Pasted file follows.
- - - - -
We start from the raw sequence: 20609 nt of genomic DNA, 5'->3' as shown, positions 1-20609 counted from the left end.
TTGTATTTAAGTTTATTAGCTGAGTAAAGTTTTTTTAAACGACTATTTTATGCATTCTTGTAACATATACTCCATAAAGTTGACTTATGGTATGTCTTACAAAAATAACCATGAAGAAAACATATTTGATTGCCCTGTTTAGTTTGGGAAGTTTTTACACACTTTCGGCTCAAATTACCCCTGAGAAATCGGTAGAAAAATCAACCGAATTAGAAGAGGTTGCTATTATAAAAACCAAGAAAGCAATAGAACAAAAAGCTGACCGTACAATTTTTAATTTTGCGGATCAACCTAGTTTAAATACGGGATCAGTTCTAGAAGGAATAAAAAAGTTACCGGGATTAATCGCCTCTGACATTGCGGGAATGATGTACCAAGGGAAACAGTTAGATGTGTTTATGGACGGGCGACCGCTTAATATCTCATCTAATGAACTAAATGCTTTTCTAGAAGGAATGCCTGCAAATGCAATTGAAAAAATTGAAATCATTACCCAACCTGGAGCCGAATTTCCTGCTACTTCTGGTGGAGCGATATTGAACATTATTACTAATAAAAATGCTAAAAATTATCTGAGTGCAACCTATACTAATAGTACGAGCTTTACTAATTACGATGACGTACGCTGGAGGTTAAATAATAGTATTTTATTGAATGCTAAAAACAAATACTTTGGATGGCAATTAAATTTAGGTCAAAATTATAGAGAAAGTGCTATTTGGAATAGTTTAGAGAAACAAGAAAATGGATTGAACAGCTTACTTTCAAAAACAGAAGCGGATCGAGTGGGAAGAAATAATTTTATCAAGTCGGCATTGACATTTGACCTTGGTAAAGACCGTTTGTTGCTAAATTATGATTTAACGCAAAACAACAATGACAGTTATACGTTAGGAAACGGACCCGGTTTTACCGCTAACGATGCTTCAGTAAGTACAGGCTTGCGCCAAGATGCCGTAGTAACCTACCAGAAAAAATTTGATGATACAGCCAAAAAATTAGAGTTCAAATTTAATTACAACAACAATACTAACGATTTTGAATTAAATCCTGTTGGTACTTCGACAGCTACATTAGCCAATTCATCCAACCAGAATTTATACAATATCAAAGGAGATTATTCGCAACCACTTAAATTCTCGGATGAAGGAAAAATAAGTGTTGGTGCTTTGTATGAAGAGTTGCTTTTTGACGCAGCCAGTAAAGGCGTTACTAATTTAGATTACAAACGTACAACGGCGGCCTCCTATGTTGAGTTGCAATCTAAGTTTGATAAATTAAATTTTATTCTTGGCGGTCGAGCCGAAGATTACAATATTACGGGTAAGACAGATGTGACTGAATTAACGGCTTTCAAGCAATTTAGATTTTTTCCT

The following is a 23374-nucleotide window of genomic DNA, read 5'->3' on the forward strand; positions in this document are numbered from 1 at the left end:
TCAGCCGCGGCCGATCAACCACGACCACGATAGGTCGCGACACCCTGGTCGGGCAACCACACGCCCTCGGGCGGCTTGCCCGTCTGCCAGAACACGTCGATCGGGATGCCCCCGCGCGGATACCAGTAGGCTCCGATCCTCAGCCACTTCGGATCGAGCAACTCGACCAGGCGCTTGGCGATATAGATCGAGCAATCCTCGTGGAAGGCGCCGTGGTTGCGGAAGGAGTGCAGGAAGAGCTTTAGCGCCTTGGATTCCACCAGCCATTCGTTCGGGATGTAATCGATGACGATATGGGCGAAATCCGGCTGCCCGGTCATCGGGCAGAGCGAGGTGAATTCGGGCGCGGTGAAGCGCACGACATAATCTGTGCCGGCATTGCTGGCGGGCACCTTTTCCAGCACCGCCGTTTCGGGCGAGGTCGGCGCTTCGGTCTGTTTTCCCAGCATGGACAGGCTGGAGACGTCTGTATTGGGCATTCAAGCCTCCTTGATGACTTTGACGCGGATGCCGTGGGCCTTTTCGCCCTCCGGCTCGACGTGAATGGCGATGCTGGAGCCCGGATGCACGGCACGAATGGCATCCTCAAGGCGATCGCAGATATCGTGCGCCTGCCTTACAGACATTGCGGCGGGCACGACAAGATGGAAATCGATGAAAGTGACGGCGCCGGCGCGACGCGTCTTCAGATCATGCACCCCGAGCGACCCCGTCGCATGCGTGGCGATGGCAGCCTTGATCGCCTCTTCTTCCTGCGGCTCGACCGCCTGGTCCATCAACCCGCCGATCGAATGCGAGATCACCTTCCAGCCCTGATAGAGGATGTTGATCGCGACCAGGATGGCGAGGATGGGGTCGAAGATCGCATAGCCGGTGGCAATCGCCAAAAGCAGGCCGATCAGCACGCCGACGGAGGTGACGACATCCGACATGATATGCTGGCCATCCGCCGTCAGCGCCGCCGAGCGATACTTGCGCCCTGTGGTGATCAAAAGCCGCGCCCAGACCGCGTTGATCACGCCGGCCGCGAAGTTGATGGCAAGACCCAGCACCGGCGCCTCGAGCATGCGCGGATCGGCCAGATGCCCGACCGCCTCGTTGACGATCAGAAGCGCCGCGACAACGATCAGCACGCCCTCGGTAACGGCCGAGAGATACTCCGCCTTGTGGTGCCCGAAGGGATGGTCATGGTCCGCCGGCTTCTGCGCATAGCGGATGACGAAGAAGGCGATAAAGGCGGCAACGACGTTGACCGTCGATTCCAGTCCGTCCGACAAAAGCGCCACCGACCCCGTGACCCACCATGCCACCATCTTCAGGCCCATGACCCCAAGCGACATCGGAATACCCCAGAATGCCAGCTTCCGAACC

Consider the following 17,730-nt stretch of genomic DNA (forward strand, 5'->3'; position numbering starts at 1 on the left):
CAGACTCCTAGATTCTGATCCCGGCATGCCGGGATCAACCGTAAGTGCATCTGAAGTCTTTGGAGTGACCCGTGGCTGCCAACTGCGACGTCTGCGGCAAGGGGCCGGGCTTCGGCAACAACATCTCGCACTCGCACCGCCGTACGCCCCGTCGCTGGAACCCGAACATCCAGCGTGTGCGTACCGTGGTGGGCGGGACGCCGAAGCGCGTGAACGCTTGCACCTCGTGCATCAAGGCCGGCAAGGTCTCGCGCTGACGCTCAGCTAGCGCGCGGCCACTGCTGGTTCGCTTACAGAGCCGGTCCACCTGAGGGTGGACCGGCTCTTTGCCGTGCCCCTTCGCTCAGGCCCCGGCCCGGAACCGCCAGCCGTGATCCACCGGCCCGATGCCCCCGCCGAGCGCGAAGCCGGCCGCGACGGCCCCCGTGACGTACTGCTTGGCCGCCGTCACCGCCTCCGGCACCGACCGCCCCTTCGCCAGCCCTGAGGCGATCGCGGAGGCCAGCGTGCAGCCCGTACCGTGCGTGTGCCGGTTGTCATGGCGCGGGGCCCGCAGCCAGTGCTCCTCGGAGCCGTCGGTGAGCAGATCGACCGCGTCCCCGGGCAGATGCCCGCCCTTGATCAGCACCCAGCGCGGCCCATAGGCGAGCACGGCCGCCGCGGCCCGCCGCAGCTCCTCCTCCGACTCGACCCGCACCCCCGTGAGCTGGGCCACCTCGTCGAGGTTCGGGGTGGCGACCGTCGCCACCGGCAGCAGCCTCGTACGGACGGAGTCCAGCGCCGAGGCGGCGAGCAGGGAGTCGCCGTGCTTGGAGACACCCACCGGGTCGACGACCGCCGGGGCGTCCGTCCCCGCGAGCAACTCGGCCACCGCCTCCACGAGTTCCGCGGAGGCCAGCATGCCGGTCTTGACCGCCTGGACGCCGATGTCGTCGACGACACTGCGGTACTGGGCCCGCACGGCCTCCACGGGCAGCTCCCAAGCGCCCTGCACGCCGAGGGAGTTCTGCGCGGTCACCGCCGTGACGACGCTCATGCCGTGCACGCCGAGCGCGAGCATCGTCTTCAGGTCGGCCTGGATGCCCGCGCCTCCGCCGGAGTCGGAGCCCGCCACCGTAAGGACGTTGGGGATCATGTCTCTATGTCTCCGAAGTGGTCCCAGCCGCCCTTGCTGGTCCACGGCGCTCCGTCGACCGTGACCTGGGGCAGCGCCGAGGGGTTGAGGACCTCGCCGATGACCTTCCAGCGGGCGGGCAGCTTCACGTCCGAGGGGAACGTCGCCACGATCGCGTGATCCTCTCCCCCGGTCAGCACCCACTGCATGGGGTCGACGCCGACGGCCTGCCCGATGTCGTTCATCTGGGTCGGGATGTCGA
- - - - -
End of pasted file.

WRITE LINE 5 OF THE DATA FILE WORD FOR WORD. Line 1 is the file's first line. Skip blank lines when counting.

Consider the following 17,730-nt stretch of genomic DNA (forward strand, 5'->3'; position numbering starts at 1 on the left):